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Barack Obama held his final campaign appearance at the “Change We Need” rally in Manassas, Virginia Monday night, a gathering cited as one of the largest in Prince William County history. (Source: Obama campaign)
Voting had slowed down to a steady trickle by 10:40 a.m., when I conducted an exit poll at Precinct 307 in Richmond, Virginia. According to an election official, however, voters had been queued up in a line stretching around the block at 6 a.m. Polling was located at Ginter Park Presbyterian Church, in a mostly white, upper-middle-class neighborhood with beautiful, large old houses standing proudly on well-kept lawns.
At mid-morning, the weather was still wet with occasional periods of rain. Voters coming from the church were about 95% white and a good mix of young and old. Perhaps two-thirds of them were women. I stayed exactly 30 minutes. During that time, 15 people I questioned said they voted for Obama, zero said they voted for McCain, and nine refused to answer.
Next, I visited Richmond’s Precinct 306, located at the Police Training Academy on the campus of Virginia Union University. This historically black university is in a middle- to upper-middle class black neighborhood. A campaign worker for one of the city elections said about 150 people had been lined up there at 6:00 a.m. when voting started, and that more than 50% of the precinct’s registered voters had cast their ballots by 11 a.m.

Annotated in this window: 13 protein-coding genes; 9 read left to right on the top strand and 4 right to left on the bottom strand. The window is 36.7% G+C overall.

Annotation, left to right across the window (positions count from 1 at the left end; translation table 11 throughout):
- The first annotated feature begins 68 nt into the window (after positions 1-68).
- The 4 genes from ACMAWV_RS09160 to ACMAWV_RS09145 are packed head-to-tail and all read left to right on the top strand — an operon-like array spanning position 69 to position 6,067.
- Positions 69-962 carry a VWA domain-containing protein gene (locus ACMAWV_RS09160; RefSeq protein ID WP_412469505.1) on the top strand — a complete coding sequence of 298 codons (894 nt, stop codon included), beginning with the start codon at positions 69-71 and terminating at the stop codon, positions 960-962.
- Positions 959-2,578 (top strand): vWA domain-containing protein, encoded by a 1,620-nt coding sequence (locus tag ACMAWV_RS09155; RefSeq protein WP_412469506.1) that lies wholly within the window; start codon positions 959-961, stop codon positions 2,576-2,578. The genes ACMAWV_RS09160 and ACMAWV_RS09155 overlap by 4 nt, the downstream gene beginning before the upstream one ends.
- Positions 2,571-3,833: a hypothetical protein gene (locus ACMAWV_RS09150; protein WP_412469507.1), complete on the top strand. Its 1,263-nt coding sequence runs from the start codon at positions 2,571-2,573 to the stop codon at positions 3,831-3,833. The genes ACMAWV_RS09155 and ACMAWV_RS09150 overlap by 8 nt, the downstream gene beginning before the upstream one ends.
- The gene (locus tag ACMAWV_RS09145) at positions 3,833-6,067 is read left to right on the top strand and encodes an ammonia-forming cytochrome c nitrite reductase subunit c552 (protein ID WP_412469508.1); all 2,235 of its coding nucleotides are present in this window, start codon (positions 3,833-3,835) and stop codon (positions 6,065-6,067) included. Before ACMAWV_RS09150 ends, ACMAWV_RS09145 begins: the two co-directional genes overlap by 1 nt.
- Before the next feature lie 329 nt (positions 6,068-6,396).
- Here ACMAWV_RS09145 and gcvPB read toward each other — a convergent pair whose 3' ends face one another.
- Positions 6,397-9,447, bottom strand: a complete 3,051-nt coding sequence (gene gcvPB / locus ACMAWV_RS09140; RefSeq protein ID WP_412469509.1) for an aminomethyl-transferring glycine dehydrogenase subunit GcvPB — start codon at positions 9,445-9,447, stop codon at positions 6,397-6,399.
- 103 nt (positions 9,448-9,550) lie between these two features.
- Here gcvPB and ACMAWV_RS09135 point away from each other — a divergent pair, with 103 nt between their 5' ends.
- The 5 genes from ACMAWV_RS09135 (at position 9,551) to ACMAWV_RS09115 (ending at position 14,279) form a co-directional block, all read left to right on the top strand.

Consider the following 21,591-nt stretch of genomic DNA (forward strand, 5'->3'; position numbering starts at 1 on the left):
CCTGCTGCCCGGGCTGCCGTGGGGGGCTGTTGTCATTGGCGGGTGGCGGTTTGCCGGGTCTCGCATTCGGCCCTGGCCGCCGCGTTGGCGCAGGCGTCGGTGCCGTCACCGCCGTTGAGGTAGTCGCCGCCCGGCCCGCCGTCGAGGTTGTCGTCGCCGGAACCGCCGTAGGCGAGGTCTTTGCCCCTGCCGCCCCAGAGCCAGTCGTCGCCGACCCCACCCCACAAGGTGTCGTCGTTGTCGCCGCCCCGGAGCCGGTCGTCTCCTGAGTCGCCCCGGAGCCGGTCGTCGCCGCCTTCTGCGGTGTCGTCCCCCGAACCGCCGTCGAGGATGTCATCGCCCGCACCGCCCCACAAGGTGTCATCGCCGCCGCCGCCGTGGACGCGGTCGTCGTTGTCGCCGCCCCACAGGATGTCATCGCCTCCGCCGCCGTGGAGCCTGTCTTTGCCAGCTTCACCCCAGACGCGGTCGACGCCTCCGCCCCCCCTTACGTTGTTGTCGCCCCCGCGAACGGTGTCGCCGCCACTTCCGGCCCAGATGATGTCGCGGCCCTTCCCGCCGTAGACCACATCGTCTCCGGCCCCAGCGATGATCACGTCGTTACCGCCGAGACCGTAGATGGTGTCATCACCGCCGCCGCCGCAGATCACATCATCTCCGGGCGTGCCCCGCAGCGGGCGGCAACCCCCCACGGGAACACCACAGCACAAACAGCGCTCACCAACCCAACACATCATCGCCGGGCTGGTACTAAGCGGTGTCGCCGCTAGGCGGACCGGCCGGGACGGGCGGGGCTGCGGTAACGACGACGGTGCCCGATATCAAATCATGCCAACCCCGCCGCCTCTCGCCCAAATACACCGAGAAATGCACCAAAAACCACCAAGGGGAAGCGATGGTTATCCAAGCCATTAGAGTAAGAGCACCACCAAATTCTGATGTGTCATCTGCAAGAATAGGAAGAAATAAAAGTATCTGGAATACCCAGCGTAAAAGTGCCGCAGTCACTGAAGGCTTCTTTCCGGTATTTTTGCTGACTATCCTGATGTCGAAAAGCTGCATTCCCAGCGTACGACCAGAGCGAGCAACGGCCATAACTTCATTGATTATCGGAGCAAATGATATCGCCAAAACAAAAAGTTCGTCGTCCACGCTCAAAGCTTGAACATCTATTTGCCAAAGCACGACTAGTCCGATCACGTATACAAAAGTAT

Bryonna Jones, a Virginia Union University freshman who is a first-time voter, says she is very excited about participating in this election. “I voted for Barack Obama not only because I’m from Chicago like him, but because I really think this country needs a change. It’s time for a change, and I believe in everything that he is trying to do for this country. This is such a big mark in history. It is so big, and I’m really excited about it … My friend has a Barack Obama song out right now. So I’m really excited,” Jones says.
Jamie Powell, a 26-year-old Iraq War veteran who graduated in May from Virginia Union as a religion and philosophy major, voted earlier at Precinct 202 in Henrico County. He says he was on campus at the polls, “enjoying himself on this momentous occasion.” Powell says a good 300 people had been in line at 6:30 a.m. when he voted at Henrico High School, which is located in a predominately black area.
“I’ve been voting since I was 18. This is by far the most people I’ve ever seen out at the polls, especially the African Americans I’ve seen at the polls. I voted for Barack Obama not only because he is the best candidate, but I believe he has the best plan as far as getting our economy out of the situation that it’s in, and it’s time for a change,” says Powell, who is currently a youth pastor and attends graduate school in Atlanta.
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